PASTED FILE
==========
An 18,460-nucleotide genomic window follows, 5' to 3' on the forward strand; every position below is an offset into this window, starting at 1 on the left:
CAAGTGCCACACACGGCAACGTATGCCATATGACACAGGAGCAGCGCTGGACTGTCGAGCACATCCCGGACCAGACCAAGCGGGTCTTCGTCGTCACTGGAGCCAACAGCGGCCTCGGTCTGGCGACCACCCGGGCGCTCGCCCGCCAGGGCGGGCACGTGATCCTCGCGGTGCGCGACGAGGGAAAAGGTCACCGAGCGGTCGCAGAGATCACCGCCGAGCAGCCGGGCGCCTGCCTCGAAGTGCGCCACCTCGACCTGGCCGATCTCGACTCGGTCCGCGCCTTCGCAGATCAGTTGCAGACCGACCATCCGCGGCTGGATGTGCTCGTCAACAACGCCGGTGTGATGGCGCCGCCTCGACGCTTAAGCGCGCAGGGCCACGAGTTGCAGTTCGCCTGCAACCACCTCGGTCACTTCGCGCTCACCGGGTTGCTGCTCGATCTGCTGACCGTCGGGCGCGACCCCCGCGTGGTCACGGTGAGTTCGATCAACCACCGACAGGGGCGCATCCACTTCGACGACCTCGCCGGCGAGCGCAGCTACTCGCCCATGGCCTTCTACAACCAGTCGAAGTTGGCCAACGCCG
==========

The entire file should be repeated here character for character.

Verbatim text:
An 18,460-nucleotide genomic window follows, 5' to 3' on the forward strand; every position below is an offset into this window, starting at 1 on the left:
CAAGTGCCACACACGGCAACGTATGCCATATGACACAGGAGCAGCGCTGGACTGTCGAGCACATCCCGGACCAGACCAAGCGGGTCTTCGTCGTCACTGGAGCCAACAGCGGCCTCGGTCTGGCGACCACCCGGGCGCTCGCCCGCCAGGGCGGGCACGTGATCCTCGCGGTGCGCGACGAGGGAAAAGGTCACCGAGCGGTCGCAGAGATCACCGCCGAGCAGCCGGGCGCCTGCCTCGAAGTGCGCCACCTCGACCTGGCCGATCTCGACTCGGTCCGCGCCTTCGCAGATCAGTTGCAGACCGACCATCCGCGGCTGGATGTGCTCGTCAACAACGCCGGTGTGATGGCGCCGCCTCGACGCTTAAGCGCGCAGGGCCACGAGTTGCAGTTCGCCTGCAACCACCTCGGTCACTTCGCGCTCACCGGGTTGCTGCTCGATCTGCTGACCGTCGGGCGCGACCCCCGCGTGGTCACGGTGAGTTCGATCAACCACCGACAGGGGCGCATCCACTTCGACGACCTCGCCGGCGAGCGCAGCTACTCGCCCATGGCCTTCTACAACCAGTCGAAGTTGGCCAACGCCG